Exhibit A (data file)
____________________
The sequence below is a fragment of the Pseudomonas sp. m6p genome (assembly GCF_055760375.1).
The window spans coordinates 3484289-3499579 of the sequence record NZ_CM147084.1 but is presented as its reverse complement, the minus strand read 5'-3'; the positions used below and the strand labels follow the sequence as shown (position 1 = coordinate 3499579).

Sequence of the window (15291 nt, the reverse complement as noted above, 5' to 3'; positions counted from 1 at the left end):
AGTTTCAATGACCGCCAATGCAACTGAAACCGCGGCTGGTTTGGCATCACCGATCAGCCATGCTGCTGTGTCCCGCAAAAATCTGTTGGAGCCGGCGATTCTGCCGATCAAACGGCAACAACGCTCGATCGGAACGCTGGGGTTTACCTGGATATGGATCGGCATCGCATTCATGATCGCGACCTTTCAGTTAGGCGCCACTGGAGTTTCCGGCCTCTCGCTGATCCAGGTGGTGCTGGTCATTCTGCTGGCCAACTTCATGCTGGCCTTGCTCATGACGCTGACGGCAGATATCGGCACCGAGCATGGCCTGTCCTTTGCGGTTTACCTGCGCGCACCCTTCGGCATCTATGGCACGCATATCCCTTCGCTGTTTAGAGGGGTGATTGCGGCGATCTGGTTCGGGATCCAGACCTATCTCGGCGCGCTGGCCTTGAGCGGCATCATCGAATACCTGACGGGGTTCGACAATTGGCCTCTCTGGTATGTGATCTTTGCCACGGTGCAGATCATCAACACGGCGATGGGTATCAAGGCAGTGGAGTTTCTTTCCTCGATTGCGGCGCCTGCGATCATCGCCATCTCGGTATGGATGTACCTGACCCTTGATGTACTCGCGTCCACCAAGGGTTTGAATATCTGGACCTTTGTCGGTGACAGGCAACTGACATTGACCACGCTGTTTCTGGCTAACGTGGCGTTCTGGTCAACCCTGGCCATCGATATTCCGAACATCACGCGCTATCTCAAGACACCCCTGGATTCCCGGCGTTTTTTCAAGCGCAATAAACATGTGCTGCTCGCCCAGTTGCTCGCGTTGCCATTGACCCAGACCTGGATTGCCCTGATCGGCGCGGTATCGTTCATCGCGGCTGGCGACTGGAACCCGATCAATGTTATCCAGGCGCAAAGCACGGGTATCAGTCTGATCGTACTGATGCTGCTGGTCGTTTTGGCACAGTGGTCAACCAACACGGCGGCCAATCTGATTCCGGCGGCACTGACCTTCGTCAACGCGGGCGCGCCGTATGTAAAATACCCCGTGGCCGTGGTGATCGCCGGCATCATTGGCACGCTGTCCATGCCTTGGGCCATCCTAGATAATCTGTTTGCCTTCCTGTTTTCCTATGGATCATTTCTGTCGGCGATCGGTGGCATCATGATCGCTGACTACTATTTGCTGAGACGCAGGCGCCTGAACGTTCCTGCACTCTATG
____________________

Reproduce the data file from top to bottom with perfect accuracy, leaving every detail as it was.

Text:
The sequence below is a fragment of the Pseudomonas sp. m6p genome (assembly GCF_055760375.1).
The window spans coordinates 3484289-3499579 of the sequence record NZ_CM147084.1 but is presented as its reverse complement, the minus strand read 5'-3'; the positions used below and the strand labels follow the sequence as shown (position 1 = coordinate 3499579).

Sequence of the window (15291 nt, the reverse complement as noted above, 5' to 3'; positions counted from 1 at the left end):
AGTTTCAATGACCGCCAATGCAACTGAAACCGCGGCTGGTTTGGCATCACCGATCAGCCATGCTGCTGTGTCCCGCAAAAATCTGTTGGAGCCGGCGATTCTGCCGATCAAACGGCAACAACGCTCGATCGGAACGCTGGGGTTTACCTGGATATGGATCGGCATCGCATTCATGATCGCGACCTTTCAGTTAGGCGCCACTGGAGTTTCCGGCCTCTCGCTGATCCAGGTGGTGCTGGTCATTCTGCTGGCCAACTTCATGCTGGCCTTGCTCATGACGCTGACGGCAGATATCGGCACCGAGCATGGCCTGTCCTTTGCGGTTTACCTGCGCGCACCCTTCGGCATCTATGGCACGCATATCCCTTCGCTGTTTAGAGGGGTGATTGCGGCGATCTGGTTCGGGATCCAGACCTATCTCGGCGCGCTGGCCTTGAGCGGCATCATCGAATACCTGACGGGGTTCGACAATTGGCCTCTCTGGTATGTGATCTTTGCCACGGTGCAGATCATCAACACGGCGATGGGTATCAAGGCAGTGGAGTTTCTTTCCTCGATTGCGGCGCCTGCGATCATCGCCATCTCGGTATGGATGTACCTGACCCTTGATGTACTCGCGTCCACCAAGGGTTTGAATATCTGGACCTTTGTCGGTGACAGGCAACTGACATTGACCACGCTGTTTCTGGCTAACGTGGCGTTCTGGTCAACCCTGGCCATCGATATTCCGAACATCACGCGCTATCTCAAGACACCCCTGGATTCCCGGCGTTTTTTCAAGCGCAATAAACATGTGCTGCTCGCCCAGTTGCTCGCGTTGCCATTGACCCAGACCTGGATTGCCCTGATCGGCGCGGTATCGTTCATCGCGGCTGGCGACTGGAACCCGATCAATGTTATCCAGGCGCAAAGCACGGGTATCAGTCTGATCGTACTGATGCTGCTGGTCGTTTTGGCACAGTGGTCAACCAACACGGCGGCCAATCTGATTCCGGCGGCACTGACCTTCGTCAACGCGGGCGCGCCGTATGTAAAATACCCCGTGGCCGTGGTGATCGCCGGCATCATTGGCACGCTGTCCATGCCTTGGGCCATCCTAGATAATCTGTTTGCCTTCCTGTTTTCCTATGGATCATTTCTGTCGGCGATCGGTGGCATCATGATCGCTGACTACTATTTGCTGAGACGCAGGCGCCTGAACGTTCCTGCACTCTATG